If not addressed, hypocalcaemia may progress to a more severe stage, leading to one developing neurological (of the nervous system) or psychological (of the mind) symptoms over time. These may include:

  • Confusion
  • Memory loss
  • Muscle spasms
  • Hallucinations
  • Depression
  • Irritability or restlessness
  • Increased susceptibility to fractures

The Causes of Hypocalcaemia

Maintaining calcium homeostasis is a complex process involving multiple regulatory functions and factors. That is why there are several kinds of disorders and health issues that can lead to hypocalcaemia. The abnormal levels of the parathyroid hormone (PTH) and vitamin D in the body are among the most common reasons behind hypocalcaemia. On the other hand, mild transient drop in the calcium levels may also be caused by an inadequate diet. However, identifying the root cause of the condition is essential for guiding the treatment plan.

Some of the most common causes of hypocalcaemia include:


Hypoparathyroidism is a hormonal disorder that can lead to calcium deficiency disease. The parathyroid hormone, which is responsible for controlling the body’s calcium levels, is produced by the parathyroids, located near the thyroid glands. Lower than normal levels of parathyroid hormone (PTH) production by the parathyroid glands is a disorder that can be caused by a genetic disorder or the surgical removal of the parathyroid or thyroid glands. Hypoparathyroidism can lower the calcium levels in the body, leading to hypocalcaemia.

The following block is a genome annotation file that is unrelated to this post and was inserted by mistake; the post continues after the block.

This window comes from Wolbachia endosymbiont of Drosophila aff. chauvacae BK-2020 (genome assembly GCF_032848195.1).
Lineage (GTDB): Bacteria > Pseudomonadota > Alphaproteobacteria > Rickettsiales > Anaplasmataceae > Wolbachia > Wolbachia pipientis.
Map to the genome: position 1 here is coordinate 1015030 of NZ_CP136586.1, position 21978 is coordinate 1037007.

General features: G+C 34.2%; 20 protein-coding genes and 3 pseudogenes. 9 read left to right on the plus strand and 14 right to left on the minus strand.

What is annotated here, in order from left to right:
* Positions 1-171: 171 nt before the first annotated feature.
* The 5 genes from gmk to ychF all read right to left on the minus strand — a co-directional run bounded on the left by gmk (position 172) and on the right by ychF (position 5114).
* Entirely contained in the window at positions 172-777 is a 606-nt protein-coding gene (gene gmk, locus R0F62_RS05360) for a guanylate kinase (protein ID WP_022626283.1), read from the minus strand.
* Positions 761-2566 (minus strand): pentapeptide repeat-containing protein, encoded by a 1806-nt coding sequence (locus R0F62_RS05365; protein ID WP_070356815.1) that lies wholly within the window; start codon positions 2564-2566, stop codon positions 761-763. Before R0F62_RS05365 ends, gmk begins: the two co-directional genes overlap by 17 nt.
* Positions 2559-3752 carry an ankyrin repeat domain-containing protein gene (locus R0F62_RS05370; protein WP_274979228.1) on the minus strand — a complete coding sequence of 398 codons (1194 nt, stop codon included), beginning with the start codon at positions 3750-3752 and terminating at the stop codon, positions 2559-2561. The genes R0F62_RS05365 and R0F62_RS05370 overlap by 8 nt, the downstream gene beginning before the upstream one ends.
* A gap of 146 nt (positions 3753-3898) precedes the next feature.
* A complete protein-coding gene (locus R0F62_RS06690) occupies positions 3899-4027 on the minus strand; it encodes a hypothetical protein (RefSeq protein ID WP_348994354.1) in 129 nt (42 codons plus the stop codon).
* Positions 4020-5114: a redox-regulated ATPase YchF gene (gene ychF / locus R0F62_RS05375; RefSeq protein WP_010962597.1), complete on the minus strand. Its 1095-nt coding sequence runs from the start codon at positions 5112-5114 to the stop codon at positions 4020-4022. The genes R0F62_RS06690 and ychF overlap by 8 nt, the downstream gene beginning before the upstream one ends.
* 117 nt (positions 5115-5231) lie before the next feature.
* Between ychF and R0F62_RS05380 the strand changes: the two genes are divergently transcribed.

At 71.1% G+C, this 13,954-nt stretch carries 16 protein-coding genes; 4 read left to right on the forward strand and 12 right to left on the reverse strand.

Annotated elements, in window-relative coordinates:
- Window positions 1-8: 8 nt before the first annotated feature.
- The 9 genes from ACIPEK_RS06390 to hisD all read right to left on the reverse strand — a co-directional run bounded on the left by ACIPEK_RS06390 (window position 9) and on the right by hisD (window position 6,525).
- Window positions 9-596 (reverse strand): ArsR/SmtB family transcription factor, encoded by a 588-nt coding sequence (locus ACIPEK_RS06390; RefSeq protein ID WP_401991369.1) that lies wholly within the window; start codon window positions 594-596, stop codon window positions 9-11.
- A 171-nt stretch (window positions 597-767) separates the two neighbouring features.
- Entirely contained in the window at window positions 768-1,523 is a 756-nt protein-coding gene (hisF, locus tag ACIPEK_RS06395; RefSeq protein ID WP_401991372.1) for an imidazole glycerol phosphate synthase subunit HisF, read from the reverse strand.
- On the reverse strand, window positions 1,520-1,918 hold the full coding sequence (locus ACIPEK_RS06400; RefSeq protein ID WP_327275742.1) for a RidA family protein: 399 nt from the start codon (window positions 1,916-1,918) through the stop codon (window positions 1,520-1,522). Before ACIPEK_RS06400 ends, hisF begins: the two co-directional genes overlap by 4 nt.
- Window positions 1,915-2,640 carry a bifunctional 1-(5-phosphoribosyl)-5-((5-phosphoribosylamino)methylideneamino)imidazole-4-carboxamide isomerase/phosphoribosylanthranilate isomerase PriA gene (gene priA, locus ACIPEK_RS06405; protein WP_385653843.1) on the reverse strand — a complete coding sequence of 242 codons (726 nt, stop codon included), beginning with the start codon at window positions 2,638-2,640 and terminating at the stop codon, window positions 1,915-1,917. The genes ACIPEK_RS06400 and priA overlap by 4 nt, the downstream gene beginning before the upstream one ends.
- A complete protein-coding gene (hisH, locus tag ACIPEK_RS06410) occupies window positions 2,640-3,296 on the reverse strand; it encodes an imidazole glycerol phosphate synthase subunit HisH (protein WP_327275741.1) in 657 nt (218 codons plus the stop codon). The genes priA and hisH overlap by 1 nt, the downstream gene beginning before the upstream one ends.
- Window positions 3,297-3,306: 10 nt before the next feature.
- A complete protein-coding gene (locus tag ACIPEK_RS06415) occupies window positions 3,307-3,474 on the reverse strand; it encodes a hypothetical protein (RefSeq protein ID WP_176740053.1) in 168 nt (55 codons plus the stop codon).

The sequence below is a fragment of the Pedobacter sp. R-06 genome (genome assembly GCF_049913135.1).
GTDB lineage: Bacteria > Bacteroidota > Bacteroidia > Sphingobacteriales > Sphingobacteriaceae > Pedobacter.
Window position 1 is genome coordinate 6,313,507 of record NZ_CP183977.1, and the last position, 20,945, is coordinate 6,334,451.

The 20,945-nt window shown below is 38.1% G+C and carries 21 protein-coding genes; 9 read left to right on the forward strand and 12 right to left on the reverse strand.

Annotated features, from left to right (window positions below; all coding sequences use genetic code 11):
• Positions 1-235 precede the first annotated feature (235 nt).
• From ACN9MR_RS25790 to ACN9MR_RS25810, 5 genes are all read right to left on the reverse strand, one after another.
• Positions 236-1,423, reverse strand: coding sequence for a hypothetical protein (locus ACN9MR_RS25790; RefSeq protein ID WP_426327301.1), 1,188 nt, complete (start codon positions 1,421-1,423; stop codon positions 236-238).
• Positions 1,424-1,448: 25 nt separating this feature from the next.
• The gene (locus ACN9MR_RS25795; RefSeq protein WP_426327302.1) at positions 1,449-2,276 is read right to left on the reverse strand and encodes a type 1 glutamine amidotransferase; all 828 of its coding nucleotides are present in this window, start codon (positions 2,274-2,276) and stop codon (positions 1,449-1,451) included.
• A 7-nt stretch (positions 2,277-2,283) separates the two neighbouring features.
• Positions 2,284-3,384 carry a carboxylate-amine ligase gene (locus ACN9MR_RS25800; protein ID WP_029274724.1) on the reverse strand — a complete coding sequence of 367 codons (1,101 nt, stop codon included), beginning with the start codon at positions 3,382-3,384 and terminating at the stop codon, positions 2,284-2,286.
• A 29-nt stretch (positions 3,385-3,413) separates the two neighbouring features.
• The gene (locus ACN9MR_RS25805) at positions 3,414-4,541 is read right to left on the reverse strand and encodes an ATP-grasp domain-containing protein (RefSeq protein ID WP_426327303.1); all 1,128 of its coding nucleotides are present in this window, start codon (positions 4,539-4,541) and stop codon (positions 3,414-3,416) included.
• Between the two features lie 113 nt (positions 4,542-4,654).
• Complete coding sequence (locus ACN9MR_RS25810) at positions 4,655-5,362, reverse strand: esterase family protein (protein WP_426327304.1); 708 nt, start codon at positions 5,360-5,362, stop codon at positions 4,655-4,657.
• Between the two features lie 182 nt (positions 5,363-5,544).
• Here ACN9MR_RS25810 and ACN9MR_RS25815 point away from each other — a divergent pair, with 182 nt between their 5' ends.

Vitamin D Deficiency

Vitamin D is required by the body to be able to properly absorb calcium, so a lack of vitamin D is another condition that can lead to hypocalcaemia. Low levels of vitamin D in the body may be caused by inadequate exposure to sunlight, not consuming enough vitamin D, or by a genetic disorder.

Kidney Failure

Renal failure or kidney failure leads to an increase in the phosphorus levels in the blood and a reduced renal production of a particular type of vitamin D, which can also lead to one developing hypocalcaemia.


Instances of hypocalcaemia in acute pancreatitis are quite common. Pancreatitis causes the levels of the serum, lipase to rise. This serum splits the fatty acids from the triglycerides, removing them from their existing hydroxyl groups. These free fatty acids then react with the calcium in the blood to form calcium soaps, which seem to look like chalky yellowish-white deposits, effectively reducing the blood calcium levels, leading to hypocalcaemia.

Diagnosing Hypocalcaemia

Mild cases of hypocalcaemia may at times be detected incidentally through routine blood tests or while undergoing testing for other conditions. In general, one is said to have hypocalcaemia if their total blood calcium concentration is less than 8.8 mg/dL. A healthcare practitioner may prescribe a calcium concentration blood test to diagnose hypocalcaemia. However, identifying the underlying cause of the condition is just as important as detecting the condition itself. For this, further testing may be prescribed, including:

  • Blood tests to measure the levels of magnesium, vitamin D, and parathyroid in the blood.
  • An electrocardiogram to check for abnormal heart rhythm.
  • Bone imaging tests to check for calcium issues in the bones.